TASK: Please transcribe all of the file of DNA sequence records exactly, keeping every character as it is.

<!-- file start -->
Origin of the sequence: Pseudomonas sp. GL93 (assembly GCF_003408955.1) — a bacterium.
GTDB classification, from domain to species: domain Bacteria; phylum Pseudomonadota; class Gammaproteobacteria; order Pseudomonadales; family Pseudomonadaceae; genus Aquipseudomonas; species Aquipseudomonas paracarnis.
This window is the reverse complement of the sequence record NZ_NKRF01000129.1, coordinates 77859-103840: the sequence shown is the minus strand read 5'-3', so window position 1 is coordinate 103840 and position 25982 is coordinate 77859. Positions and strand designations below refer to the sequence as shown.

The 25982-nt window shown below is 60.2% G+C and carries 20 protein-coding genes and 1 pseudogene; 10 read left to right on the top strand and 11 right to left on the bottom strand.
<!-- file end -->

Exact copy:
Origin of the sequence: Pseudomonas sp. GL93 (assembly GCF_003408955.1) — a bacterium.
GTDB classification, from domain to species: domain Bacteria; phylum Pseudomonadota; class Gammaproteobacteria; order Pseudomonadales; family Pseudomonadaceae; genus Aquipseudomonas; species Aquipseudomonas paracarnis.
This window is the reverse complement of the sequence record NZ_NKRF01000129.1, coordinates 77859-103840: the sequence shown is the minus strand read 5'-3', so window position 1 is coordinate 103840 and position 25982 is coordinate 77859. Positions and strand designations below refer to the sequence as shown.

The 25982-nt window shown below is 60.2% G+C and carries 20 protein-coding genes and 1 pseudogene; 10 read left to right on the top strand and 11 right to left on the bottom strand.